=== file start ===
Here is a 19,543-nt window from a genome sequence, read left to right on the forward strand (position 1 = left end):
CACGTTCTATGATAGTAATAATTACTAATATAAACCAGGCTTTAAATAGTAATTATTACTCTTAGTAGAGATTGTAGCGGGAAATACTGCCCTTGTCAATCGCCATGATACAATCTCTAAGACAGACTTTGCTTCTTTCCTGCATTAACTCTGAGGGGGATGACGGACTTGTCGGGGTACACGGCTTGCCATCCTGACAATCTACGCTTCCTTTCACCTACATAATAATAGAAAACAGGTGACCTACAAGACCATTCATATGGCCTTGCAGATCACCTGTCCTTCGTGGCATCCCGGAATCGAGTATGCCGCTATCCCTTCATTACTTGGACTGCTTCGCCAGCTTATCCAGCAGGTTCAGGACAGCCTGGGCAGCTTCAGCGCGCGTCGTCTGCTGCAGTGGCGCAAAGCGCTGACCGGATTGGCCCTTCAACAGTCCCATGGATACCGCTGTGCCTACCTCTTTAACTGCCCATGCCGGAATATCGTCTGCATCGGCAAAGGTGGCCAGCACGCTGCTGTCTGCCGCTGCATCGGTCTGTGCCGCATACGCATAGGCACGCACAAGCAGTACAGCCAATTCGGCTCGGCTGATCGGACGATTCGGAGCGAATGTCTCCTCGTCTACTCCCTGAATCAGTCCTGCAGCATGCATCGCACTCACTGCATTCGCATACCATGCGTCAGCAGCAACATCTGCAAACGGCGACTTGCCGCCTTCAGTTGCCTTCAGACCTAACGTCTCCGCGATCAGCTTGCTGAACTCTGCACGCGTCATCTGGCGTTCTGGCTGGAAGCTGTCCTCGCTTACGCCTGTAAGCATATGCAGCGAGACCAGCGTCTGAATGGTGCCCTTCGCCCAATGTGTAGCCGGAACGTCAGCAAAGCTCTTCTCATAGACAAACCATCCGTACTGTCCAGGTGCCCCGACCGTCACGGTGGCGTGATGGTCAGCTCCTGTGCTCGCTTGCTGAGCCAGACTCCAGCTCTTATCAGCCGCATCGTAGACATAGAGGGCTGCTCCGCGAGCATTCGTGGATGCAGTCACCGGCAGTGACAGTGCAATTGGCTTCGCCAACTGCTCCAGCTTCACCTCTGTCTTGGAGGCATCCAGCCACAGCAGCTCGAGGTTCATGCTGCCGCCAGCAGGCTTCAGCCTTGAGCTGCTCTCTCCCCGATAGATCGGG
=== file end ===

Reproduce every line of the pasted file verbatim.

Here is a 19,543-nt window from a genome sequence, read left to right on the forward strand (position 1 = left end):
CACGTTCTATGATAGTAATAATTACTAATATAAACCAGGCTTTAAATAGTAATTATTACTCTTAGTAGAGATTGTAGCGGGAAATACTGCCCTTGTCAATCGCCATGATACAATCTCTAAGACAGACTTTGCTTCTTTCCTGCATTAACTCTGAGGGGGATGACGGACTTGTCGGGGTACACGGCTTGCCATCCTGACAATCTACGCTTCCTTTCACCTACATAATAATAGAAAACAGGTGACCTACAAGACCATTCATATGGCCTTGCAGATCACCTGTCCTTCGTGGCATCCCGGAATCGAGTATGCCGCTATCCCTTCATTACTTGGACTGCTTCGCCAGCTTATCCAGCAGGTTCAGGACAGCCTGGGCAGCTTCAGCGCGCGTCGTCTGCTGCAGTGGCGCAAAGCGCTGACCGGATTGGCCCTTCAACAGTCCCATGGATACCGCTGTGCCTACCTCTTTAACTGCCCATGCCGGAATATCGTCTGCATCGGCAAAGGTGGCCAGCACGCTGCTGTCTGCCGCTGCATCGGTCTGTGCCGCATACGCATAGGCACGCACAAGCAGTACAGCCAATTCGGCTCGGCTGATCGGACGATTCGGAGCGAATGTCTCCTCGTCTACTCCCTGAATCAGTCCTGCAGCATGCATCGCACTCACTGCATTCGCATACCATGCGTCAGCAGCAACATCTGCAAACGGCGACTTGCCGCCTTCAGTTGCCTTCAGACCTAACGTCTCCGCGATCAGCTTGCTGAACTCTGCACGCGTCATCTGGCGTTCTGGCTGGAAGCTGTCCTCGCTTACGCCTGTAAGCATATGCAGCGAGACCAGCGTCTGAATGGTGCCCTTCGCCCAATGTGTAGCCGGAACGTCAGCAAAGCTCTTCTCATAGACAAACCATCCGTACTGTCCAGGTGCCCCGACCGTCACGGTGGCGTGATGGTCAGCTCCTGTGCTCGCTTGCTGAGCCAGACTCCAGCTCTTATCAGCCGCATCGTAGACATAGAGGGCTGCTCCGCGAGCATTCGTGGATGCAGTCACCGGCAGTGACAGTGCAATTGGCTTCGCCAACTGCTCCAGCTTCACCTCTGTCTTGGAGGCATCCAGCCACAGCAGCTCGAGGTTCATGCTGCCGCCAGCAGGCTTCAGCCTTGAGCTGCTCTCTCCCCGATAGATCGGG